When emails first became ubiquitous, some people didn’t treat them as they would a hard copy letter.
You weren’t always addressed by name, they didn’t necessarily sign off and occasionally you were lucky if you received a one-sentence reply to your inquiry.
I’m amazed at the way some people still insist on broadcasting their views in CAPS, even though this is now widely regarded as “shouting” and a turnoff.
Flippant, abrupt or expedient
Many of us hurry and take short cuts – and in texts it makes sense. Is it flippant or expedient? For me texts are quick messages – we excuse typos and shorthand.
But what about emails? The short cuts can give a feeling of being abrupt. You might excuse this brand of abruptness or flippancy as “just their way” or “s/he was in a hurry”. Older users can be as guilty of abruptness when communicating as younger people.
Is flippancy, abruptness or over-familiarity a substitute for thoughtful communication? In my book, no. Far better to think carefully about what you’re going to say before flicking off responses to colleagues, or knee-jerk reactions to something you’ve just read. After all, what’s your hurry? Is rapid-fire emailing/ texting/posting/ranting in this flatulent way really a demonstration of your thoughtful collaborative style?
Take a few seconds to think about how your text or email is being received – BEFORE you push send. Not a bad idea to check it is to the right person too!
When is it OK to use an emoticon in office communications, and with whom? I used to see it as childish – maybe because I hadn’t found a nice source of them or accessed them easily. Or perhaps because the early users seemed to lack substance in the rest of their work.
I think I judged too harshly. I now like the odd smiley face used to acknowledge or show pleasure J or a sad one showing disappointment L. The issue is that you really need a relationship with someone FIRST before sending off this casual form of expression.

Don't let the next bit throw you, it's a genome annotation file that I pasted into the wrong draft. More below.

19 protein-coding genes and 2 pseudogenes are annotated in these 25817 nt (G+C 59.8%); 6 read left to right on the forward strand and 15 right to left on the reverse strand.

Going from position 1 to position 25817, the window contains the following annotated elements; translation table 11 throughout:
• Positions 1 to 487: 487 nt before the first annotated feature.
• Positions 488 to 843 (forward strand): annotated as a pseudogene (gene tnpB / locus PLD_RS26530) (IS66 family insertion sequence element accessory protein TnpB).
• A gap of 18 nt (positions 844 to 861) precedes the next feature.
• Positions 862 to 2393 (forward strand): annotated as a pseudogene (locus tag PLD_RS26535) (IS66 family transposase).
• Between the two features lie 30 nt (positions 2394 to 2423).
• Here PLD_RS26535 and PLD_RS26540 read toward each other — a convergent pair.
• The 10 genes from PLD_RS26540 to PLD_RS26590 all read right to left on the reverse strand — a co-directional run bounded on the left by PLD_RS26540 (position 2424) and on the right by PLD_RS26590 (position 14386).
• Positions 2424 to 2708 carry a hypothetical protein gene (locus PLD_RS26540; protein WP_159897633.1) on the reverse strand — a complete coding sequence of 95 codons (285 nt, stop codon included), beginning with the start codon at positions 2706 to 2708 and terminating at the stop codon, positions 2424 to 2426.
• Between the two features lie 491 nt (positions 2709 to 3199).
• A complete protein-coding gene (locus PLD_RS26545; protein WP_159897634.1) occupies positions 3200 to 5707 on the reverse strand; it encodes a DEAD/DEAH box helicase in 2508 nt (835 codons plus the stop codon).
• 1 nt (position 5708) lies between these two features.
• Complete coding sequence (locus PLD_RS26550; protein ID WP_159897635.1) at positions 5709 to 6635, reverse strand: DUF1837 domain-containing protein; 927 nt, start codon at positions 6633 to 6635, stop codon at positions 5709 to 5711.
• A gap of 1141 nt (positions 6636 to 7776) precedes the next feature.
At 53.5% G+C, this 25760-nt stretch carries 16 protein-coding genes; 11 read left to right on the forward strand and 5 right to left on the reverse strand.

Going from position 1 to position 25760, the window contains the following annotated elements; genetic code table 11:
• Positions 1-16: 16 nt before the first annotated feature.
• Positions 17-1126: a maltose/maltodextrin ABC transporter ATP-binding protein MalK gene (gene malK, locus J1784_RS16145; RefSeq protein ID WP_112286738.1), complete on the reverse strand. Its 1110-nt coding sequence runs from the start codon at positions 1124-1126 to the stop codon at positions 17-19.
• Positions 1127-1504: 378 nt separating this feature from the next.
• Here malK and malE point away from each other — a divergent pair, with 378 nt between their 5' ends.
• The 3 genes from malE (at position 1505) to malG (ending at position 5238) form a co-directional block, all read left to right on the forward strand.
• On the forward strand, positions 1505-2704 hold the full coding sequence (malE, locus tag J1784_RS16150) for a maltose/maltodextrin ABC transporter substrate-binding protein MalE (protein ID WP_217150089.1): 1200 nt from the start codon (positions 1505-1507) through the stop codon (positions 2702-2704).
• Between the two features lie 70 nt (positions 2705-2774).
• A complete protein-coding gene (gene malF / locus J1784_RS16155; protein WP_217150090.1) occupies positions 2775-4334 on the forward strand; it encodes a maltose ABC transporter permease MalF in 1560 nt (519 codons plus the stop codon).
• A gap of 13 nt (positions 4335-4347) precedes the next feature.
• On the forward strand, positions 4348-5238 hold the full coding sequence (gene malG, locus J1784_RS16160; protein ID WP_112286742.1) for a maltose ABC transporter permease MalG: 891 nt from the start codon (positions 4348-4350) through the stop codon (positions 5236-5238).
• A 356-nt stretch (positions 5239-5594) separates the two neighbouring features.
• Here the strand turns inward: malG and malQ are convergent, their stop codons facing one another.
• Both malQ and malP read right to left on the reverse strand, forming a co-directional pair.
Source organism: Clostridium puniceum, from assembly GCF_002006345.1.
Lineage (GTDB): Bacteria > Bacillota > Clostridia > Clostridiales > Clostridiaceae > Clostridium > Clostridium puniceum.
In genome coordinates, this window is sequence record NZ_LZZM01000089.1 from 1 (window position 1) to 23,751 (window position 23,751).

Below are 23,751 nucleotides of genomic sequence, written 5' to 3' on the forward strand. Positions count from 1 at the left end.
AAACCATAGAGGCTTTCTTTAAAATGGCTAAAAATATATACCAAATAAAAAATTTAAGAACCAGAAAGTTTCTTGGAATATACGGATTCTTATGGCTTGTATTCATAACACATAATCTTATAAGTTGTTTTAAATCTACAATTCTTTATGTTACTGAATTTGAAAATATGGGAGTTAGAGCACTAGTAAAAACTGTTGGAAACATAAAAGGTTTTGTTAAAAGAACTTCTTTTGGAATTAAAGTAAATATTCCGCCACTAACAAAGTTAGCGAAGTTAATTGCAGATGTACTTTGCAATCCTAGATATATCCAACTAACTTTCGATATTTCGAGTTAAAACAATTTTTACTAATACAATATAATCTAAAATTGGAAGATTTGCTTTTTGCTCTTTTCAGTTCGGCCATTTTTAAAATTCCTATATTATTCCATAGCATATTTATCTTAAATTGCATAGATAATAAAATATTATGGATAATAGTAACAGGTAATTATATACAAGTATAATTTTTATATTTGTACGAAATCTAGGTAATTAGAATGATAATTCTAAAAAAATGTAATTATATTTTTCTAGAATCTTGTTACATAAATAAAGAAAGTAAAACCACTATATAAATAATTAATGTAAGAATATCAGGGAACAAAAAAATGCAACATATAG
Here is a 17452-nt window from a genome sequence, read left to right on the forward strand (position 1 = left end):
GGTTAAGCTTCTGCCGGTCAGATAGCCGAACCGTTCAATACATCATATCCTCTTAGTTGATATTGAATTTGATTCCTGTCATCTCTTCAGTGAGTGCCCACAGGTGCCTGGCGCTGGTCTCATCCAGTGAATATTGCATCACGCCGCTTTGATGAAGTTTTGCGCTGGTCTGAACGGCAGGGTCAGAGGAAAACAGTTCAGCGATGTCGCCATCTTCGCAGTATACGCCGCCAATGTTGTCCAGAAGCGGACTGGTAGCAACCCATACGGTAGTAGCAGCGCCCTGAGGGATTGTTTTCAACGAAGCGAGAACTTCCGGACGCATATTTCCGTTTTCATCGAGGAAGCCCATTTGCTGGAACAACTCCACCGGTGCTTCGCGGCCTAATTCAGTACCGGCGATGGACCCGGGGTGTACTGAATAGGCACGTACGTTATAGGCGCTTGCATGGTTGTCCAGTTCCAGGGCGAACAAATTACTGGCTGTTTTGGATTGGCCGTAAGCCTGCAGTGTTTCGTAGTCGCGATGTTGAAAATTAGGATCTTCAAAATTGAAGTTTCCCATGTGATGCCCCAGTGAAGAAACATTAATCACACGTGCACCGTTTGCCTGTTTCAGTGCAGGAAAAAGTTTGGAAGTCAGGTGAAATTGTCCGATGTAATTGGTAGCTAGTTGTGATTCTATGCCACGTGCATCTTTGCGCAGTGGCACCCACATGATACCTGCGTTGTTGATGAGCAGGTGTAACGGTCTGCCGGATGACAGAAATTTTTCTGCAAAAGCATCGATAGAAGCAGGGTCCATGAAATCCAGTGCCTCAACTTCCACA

There is some research showing that people who usefully deploy emoticons may have a positive impact on their recipients. The real issue here, again, is that many of us need to first read things carefully and choose our responses appropriately. It’s about addressing or prioritising all that’s been asked when we respond to a request or a letter, and not cherry-pick or overreact to one element in that person’s communication.
Languages and expressing oneself are evolving and we all possess a voice (so to speak), so time will tell whether emoticons clear up or compound misunderstandings.
Apparently when telephones were first invented, people would pick up the receiver and answer with “ahoy!” (presumably thinking of the geographical distance between caller and recipient). It reportedly took the lateral-thinking Thomas Edison to suggest that a simple “hello” would do.
It’s amazing how a meaningful one-size-fits-all solution like Edison’s set a precedent that maintains the social bar at an optimal level, irrespective of the medium.
Thoughtful communication tips
- Keep emoticons for an occasional bit of sugar on your management cereal or a splash of fun on a dreary work-day, but don’t make it a substitute for thoughtful communication. And reserve use with strangers.
- Don’t use emoticons for an apology, nor for feedback. They are OK for congratulations, especially if you’ve already established good relations with team members and friends at work (they will certainly get it).
- If you’re a manager or employer, set the social media and internal/external tone of emails as you would like to be treated. We are carving out new territory here, so it pays – as it does everywhere else – to be thoughtful and mindful.
- Talk to your team and see what they all regard as appropriate in emails and other social media forums. Discuss as a team the style of emails that are desirable – e.g. bullet points for actions, numbered lists, etc.
- Take into account different generational attitudes and agree to a workable compromise between different team members.
- Be careful with emails at work, and address all points thoughtfully. Make sure you have covered all the issues before you send off a knee-jerk speedy response.
- If an email contains sensitive information, get a second (or third opinion) – don’t just bung out your response and be surprised when someone is angry.
Above all, decide carefully who should be CCd and THINK before you press SEND.
Eve Ash is a psychologist, author, filmmaker, public speaker and entrepreneur. She runs Seven Dimensions, a company specialising in training resources for the workplace.